One type of TGA — benign transient amnesia after substance ingestion — results from any of the following:

  • Excessive alcohol consumption.
  • Using large doses of barbiturates (sedative and sleep-inducing drugs).
  • Using several recreational drugs.
  • Using small doses of benzodiazepines (drugs that treat anxiety, insomnia and seizures).

If you or a loved one has symptoms of sudden memory loss, you should go to the hospital as soon as possible to be sure there’s not a potentially life-threatening condition causing it.


Diagnosis and Tests

How is transient global amnesia diagnosed?

There’s no diagnostic test for transient global amnesia. Instead, healthcare providers rule out all other possible causes of amnesia before diagnosing TGA.

To rule out other causes, a provider will perform a physical exam and check your vital signs. They may also perform a neurological exam.

They may order imaging tests and certain blood tests, such as:

Management and Treatment

How is transient global amnesia treated?

There’s no treatment for transient global amnesia. The condition resolves on its own within 24 hours — your memory function will return to its normal state.

Your healthcare team will likely recommend staying in the hospital until the amnesia goes away to be sure there isn’t an underlying medical cause and you don’t develop additional symptoms.

Outlook / Prognosis

What are the long-term effects of transient global amnesia?

There are usually no long-term issues related to transient global amnesia. In most cases, people experiencing TGA recover completely. When the episode is over, they can form new memories, but they won’t remember what happened during the episode. Any other recent memories generally return within 24 hours.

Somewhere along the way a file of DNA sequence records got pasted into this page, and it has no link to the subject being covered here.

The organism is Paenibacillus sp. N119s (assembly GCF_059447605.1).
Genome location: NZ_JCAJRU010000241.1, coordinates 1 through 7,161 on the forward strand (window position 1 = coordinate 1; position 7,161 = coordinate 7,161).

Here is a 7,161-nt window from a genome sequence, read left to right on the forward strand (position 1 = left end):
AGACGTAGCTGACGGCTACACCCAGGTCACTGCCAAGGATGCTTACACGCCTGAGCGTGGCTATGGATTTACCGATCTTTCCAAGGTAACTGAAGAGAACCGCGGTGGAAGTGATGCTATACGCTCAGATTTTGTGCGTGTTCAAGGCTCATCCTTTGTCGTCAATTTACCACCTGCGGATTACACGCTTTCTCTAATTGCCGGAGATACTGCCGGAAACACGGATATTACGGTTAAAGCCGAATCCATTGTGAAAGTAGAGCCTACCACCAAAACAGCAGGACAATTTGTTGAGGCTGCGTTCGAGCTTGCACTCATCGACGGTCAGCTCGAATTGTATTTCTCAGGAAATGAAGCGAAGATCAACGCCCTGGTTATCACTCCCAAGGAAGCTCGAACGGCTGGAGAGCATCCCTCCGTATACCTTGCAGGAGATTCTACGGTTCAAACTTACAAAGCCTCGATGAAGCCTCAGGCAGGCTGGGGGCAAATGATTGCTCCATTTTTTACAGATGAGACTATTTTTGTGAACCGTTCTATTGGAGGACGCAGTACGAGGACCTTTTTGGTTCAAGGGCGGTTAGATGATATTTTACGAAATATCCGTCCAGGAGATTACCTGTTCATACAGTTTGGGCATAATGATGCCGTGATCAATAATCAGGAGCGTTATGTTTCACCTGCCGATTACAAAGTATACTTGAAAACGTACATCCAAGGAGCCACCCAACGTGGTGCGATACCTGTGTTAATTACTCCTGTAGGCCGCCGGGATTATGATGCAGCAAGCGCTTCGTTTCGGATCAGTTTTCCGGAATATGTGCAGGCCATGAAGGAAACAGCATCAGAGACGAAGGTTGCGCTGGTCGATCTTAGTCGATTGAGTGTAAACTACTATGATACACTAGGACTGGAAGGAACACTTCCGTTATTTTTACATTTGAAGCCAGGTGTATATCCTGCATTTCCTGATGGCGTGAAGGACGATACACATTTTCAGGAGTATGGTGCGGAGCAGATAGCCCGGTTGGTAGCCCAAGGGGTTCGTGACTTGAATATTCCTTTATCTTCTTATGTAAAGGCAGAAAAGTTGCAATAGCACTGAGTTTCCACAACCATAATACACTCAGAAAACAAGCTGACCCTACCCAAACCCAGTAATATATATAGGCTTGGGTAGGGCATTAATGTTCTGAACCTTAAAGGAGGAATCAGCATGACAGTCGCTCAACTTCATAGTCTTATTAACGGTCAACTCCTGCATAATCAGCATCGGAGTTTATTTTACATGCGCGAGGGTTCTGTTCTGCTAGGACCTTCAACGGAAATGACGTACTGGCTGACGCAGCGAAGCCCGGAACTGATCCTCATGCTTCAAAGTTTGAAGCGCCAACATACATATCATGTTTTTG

In rare cases, transient global results in longer-lasting memory issues. This issue generally occurs only for people who have repeated episodes. Recurring transient global amnesia episodes are rare — less than 10% of people who experience TGA have another episode.

Additional Common Questions

Is TGA a mini stroke?

Transient global amnesia (TGA) isn’t a mini stroke (transient ischemic attack). Even though the conditions share a word in their name and both have symptoms that come on suddenly, they’re different conditions.

Sudden memory loss is the main — and generally only — sign of TGA. Mini strokes have the same symptoms as strokes, such as:

  • Difficulty seeing from one or both eyes.
  • Numbness or weakness in your face, arms or legs, especially on one side.
  • Severe headache.

If stroke symptoms appear, it’s very important to go to the emergency room to get immediate medical help.

Does TGA lead to dementia?

In the majority of cases, transient global amnesia doesn’t cause long-term memory problems, like those seen in dementia. However, you could develop dementia for other reasons.

A note from Cleveland Clinic

It’s important to take your loved one to the hospital as soon as possible if they’re suddenly unable to form new memories and are asking repeated questions about where they are and what time it is. While it can be frightening, the good news is that transient global amnesia (TGA) is harmless and resolves within 24 hours. However, sudden memory issues could be a sign of a more serious medical condition, so it’s essential to get evaluated by medical professionals.

Medically Reviewed

Last reviewed on 01/25/2023.